Escaping perceived or real pain is a common reason both teenagers and adults will tell you initially lured them into using drugs. If drug use becomes chronic and addiction takes root however, the common denominator in this experience is usually severe emotional, physical and psychological discomfort. Conversely, the primary reason most people with real life drug abuse stories commit suicide or seek treatment is to escape the pain and suffering caused by the obsessive and compulsive use of drugs and alcohol.
For many individuals like Kerriann, her substance abuse story is comprised of addiction, grief, loss, treatment and recovery. These issues for her are so intermingled that she said it was difficult to choose just one as a topic for her story. Escape from the pain of grief was the motivating factor that drove her into addiction. “I felt like I had found the key that opened the door to eternal bliss…” Drugs however, provided only temporary respite from emotional pain. Before long, Kerriann was experiencing what she describes as the gory details of addiction that included homelessness, jail and thoughts about suicide. Faced with prison or treatment, she opted for the latter, which she perceived as the lesser of two evils. Treatment however, turned out to be the catalyst that gave her the will to live and restored meaning to life.
Although not everyone who use drugs recreationally or for a legitimate medical purpose end up with a drug abuse story, the caveat is to be mindful of the potential for addiction when consuming these substances. According to a survey conducted by the National Institute on Drug Abuse, the substance abuse statistics in America is staggering. To begin with, the population consumes 75 percent of the world’s prescription drugs and 52 million have reportedly used these narcotic medications for non-medical reasons.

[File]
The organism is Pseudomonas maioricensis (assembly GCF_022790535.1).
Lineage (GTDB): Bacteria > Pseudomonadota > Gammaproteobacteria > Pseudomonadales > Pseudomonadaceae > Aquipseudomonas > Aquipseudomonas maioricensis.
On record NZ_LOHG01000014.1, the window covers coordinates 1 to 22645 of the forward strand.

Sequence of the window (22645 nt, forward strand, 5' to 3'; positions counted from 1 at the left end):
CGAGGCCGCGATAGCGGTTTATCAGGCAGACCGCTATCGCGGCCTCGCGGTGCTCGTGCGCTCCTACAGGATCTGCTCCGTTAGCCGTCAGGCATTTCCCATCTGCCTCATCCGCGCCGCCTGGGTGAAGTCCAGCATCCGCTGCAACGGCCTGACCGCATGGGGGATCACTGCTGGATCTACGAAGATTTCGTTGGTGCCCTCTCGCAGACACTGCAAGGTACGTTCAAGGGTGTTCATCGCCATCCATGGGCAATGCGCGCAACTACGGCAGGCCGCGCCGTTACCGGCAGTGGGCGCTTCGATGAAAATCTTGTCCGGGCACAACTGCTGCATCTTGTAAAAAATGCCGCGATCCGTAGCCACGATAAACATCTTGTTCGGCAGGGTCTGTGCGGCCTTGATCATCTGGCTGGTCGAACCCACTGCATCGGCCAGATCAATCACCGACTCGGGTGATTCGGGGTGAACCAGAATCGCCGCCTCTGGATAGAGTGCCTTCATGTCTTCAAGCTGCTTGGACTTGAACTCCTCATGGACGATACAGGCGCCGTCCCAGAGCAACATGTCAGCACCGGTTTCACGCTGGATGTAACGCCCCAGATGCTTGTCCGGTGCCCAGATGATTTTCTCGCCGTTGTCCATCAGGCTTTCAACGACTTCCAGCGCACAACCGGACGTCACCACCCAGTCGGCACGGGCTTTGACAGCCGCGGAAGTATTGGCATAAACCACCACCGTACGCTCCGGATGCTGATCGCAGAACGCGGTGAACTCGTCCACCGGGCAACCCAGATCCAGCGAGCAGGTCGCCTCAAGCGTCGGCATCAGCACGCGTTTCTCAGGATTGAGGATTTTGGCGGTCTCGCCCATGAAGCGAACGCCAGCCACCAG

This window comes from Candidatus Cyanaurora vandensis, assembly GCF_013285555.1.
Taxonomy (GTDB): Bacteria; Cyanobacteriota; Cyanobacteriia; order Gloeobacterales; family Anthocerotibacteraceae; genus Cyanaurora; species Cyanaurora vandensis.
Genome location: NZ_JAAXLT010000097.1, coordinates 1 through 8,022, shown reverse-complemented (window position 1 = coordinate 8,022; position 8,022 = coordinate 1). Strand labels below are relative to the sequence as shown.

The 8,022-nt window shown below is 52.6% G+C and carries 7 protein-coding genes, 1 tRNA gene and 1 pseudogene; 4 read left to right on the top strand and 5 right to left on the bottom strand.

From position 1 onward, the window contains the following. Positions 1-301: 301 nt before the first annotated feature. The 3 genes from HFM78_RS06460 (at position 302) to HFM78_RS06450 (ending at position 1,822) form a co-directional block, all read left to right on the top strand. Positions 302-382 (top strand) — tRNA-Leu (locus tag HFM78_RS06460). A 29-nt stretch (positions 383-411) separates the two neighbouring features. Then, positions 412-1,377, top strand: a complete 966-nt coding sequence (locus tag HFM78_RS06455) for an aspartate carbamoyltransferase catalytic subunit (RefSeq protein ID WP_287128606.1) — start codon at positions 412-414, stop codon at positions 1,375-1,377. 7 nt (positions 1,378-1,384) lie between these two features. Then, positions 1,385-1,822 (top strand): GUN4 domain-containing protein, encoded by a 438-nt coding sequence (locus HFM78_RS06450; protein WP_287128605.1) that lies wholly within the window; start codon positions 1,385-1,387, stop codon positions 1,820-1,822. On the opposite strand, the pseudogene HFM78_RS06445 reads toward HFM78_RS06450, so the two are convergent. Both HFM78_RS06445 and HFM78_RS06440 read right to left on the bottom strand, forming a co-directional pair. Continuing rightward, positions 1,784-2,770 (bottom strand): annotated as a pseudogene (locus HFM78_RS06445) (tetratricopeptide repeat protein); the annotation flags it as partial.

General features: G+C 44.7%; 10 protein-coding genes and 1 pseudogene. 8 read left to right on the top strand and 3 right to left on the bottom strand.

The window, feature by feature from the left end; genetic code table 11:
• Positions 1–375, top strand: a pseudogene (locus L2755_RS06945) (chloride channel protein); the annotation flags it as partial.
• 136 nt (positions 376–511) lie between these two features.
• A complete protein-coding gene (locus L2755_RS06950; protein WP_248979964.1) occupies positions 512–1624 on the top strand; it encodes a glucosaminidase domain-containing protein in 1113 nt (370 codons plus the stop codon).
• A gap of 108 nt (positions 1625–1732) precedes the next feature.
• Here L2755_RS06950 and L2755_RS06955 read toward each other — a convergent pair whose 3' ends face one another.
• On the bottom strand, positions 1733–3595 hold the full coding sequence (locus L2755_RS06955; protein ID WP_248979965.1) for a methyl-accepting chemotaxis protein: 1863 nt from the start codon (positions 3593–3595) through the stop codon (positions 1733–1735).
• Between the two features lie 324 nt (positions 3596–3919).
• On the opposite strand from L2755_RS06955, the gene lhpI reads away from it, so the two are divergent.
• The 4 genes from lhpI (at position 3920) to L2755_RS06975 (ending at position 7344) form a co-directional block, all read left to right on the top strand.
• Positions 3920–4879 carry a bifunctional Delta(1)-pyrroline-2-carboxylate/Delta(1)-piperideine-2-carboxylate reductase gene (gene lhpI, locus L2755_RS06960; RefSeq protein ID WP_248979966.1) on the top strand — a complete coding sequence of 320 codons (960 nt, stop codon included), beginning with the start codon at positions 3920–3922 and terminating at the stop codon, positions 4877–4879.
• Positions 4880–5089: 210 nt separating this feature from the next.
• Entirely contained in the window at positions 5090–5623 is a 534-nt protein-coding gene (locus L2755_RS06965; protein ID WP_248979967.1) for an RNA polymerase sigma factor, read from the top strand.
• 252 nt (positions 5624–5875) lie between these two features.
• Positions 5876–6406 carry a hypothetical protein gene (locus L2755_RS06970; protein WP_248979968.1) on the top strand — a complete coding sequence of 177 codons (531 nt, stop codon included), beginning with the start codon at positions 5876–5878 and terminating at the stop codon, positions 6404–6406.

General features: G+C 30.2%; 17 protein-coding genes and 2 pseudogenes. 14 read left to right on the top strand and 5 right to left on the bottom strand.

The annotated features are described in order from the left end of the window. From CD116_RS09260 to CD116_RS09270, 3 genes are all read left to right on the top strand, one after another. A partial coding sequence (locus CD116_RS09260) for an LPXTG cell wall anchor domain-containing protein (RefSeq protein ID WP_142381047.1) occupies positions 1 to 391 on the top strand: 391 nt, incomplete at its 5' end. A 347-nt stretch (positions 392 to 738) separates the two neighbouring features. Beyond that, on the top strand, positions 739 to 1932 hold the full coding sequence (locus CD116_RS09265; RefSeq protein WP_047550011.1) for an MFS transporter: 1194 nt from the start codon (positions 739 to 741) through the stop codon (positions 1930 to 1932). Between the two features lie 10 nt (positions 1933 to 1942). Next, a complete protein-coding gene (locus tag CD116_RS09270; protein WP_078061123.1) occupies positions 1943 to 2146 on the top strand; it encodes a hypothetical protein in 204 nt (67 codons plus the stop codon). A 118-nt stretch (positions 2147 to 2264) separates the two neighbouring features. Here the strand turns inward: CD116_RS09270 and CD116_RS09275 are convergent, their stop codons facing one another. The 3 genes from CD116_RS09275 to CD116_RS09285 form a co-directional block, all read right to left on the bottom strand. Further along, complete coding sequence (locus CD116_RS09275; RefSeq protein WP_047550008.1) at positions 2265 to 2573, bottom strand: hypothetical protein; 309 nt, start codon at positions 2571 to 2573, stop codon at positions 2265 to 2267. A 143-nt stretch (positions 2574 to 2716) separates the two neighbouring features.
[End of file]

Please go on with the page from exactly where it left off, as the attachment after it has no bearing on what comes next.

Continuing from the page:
At the annual conference of the National Council for Behavioral Health, NIDA director Nora Volkow explained how addiction affect regions in the brain and the user’s ability to process pleasure and other emotions and functions. By taking drugs, you are overstimulating. “So if this was pleasurable in the past, for it to now be similarly pleasurable, you must achieve a much greater amount of dopamine stimulation” she said. She further stated that in order to get a temporary high, drug users are actually sacrificing their ability to perceive stimulation that is rewarding in the future. “This is the price that people who take drugs are paying” she said. The stories of life that the average person is seeking to experience hardly, if ever, includes addiction.
And yet, people who recognize the onset of this disease typically wait until drug use has become problematic and even then, has to be coerced into treatment rather than seek it out as they would for any other debilitating medical condition. Eventually, habituated drug use can render anyone incapable of voluntarily seeking help for the symptoms and suffering caused by addiction. In fact, in an appeal to revolutionize insurance and mental health care systems and community programs relevant to addiction, Volkow pointed out that addiction is a chronic disease that can make long lasting changes in the brain and yet, only 19% of people who need it are actually receiving treatment.
Finding the way out of addiction begins with asking for help or proactively taking steps to help a loved one to get it. As Kerriann reminds us, the meaning of recovery is to return to a normal state of mind. And, according to Kerriann, the most amazing thing about being in recovery is waking up each morning without the obsessive and compulsive need to use drugs.
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